I’m a lifelong Republican and among the many of my fellow Republicans who are becoming increasingly frustrated by the arrogant incompetence of the Orange County Republican Party leadership. Perhaps the best example is the disaster that ousted 30-year Congressional representative Dana Rohrabacher a couple years ago.

In the election we face today the ballot contains four Republicans, of which former Supervisor and state Senator John Moorlach would be the better choice from that group. However, also on the ballot is my mayor, Katrina Foley, a Democrat and a formidable opponent, even if Moorlach was the only Republican running.

I’ve watched Katrina Foley during her entire political career. She is a true leader. She is bright, articulate, full of energy and has only the people of her constituency in mind as she helps craft solutions to problems. I’ve watched her lead Costa Mesa as our first directly-elected mayor — a seat she won twice by crushing her opponents at the ballot box, including former mayors. She and our City Council have faced the challenge of the COVID-19 pandemic, the resultant economic downturn plus the ongoing homelessness issue, with intelligence and skill, charting the course and relying on our excellent city staff to implement plans to soften the impact of this triple-threat to our city. Foley has been the leader — the tip of the spear — in these efforts.

I will wholeheartedly endorse and plan to vote for Katrina Foley for Supervisor of the 2nd District and hope you will do the same. The future of our county — including the management of COVID-19 issues — is too important to be left in the hands of one political party.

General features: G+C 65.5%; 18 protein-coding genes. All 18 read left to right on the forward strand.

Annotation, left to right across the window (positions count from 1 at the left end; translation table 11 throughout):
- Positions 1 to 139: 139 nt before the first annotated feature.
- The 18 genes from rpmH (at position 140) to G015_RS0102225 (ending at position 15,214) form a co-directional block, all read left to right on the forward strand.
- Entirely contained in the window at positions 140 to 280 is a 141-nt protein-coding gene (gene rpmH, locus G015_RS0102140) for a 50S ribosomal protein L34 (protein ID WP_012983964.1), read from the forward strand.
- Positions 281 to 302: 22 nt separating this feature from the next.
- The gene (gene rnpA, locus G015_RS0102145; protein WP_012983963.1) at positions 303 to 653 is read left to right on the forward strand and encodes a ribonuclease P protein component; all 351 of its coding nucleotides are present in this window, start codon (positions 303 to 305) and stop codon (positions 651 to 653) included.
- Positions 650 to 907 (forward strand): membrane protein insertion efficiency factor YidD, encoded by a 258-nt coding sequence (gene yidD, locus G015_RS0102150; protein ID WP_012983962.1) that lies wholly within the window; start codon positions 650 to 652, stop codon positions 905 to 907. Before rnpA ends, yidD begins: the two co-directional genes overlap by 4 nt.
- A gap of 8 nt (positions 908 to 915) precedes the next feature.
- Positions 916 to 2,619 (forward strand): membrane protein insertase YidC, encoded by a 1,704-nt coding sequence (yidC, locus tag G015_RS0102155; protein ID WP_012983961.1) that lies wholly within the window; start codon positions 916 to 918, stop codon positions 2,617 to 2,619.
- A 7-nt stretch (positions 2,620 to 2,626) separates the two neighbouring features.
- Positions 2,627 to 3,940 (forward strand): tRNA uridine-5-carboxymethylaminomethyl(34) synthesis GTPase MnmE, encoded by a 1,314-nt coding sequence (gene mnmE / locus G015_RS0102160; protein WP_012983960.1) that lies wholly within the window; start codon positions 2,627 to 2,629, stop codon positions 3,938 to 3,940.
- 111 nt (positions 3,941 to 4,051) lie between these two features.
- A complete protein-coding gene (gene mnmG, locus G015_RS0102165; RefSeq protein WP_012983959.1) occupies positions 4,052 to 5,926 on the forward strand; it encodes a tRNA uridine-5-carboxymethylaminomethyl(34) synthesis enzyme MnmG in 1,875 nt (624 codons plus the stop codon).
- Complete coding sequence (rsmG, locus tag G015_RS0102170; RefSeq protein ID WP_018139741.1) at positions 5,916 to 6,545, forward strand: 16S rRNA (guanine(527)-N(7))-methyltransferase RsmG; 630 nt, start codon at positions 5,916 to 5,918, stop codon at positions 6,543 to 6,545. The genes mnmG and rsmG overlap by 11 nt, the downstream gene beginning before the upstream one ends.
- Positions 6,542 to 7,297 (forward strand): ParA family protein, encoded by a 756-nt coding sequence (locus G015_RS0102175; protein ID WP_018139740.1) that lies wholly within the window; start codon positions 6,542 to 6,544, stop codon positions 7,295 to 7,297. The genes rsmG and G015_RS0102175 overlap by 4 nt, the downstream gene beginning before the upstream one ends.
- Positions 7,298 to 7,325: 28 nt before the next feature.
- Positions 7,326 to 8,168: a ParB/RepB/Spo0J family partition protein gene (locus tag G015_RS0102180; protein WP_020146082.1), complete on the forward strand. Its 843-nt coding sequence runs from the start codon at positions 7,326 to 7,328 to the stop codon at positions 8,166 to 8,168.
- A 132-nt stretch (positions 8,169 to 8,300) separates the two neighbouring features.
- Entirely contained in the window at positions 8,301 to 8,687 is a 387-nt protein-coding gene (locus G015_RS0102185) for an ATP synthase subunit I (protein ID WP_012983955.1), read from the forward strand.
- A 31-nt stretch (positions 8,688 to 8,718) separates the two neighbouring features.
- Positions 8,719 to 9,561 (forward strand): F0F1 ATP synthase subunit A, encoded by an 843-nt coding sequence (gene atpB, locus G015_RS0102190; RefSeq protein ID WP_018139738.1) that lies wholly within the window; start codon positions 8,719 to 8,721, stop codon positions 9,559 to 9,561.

Geoff West
Costa Mesa


It is reported that the Orange County GOP endorses former state Sen. Moorlach as a known commodity. The article fails to speak of the qualifications of Mayor Katrina Foley of Costa Mesa running for District 2 on the Orange County Board of Supervisors.

As opposed to Mr. Moorlach, Mayor Foley will follow science in promoting vaccinations and mask wearing to fight the COVID-19 pandemic. Costa Mesa was the first city in Orange County to recommend mask wearing. Mayor Foley works with unions on pensions that didn’t add to the unfunded pension liability. Even in state office Moorlach made no changes to public service employee pensions. Mayor Foley worked with the private sector to provide homeless shelter in Costa Mesa.

Mayor Foley has consistently provided leadership in securing public safety, providing economic and residential stability, and public health.

We need to elect Katrina Foley for positive change on the Orange County Board of Supervisors.

Margaret Mooney
Costa Mesa


While I understand “3 GOP hopefuls battle for vacancy” intended to focus on Republican candidates, you don’t give Mayor Katrina Foley sufficient consideration as a serious candidate against these three men. Though I live in Huntington Beach, I have been impressed with Mayor Foley’s leadership next door in Costa Mesa, particularly in the areas of health and safety (COVID-19), homelessness and affordable housing and environmental protections. She has led the way for other cities in O.C. and could do the same for us as a Supervisor.

Rather than recycling the same perspectives that have dominated discussion at the Board of Supervisors for decades, Mayor Foley brings fresh ideas, energy and accomplishments to whatever she does. She would make a significant addition to the County Board of Supervisors and would bring far more to the table than the other candidates.

Lorraine Prinsky
Huntington Beach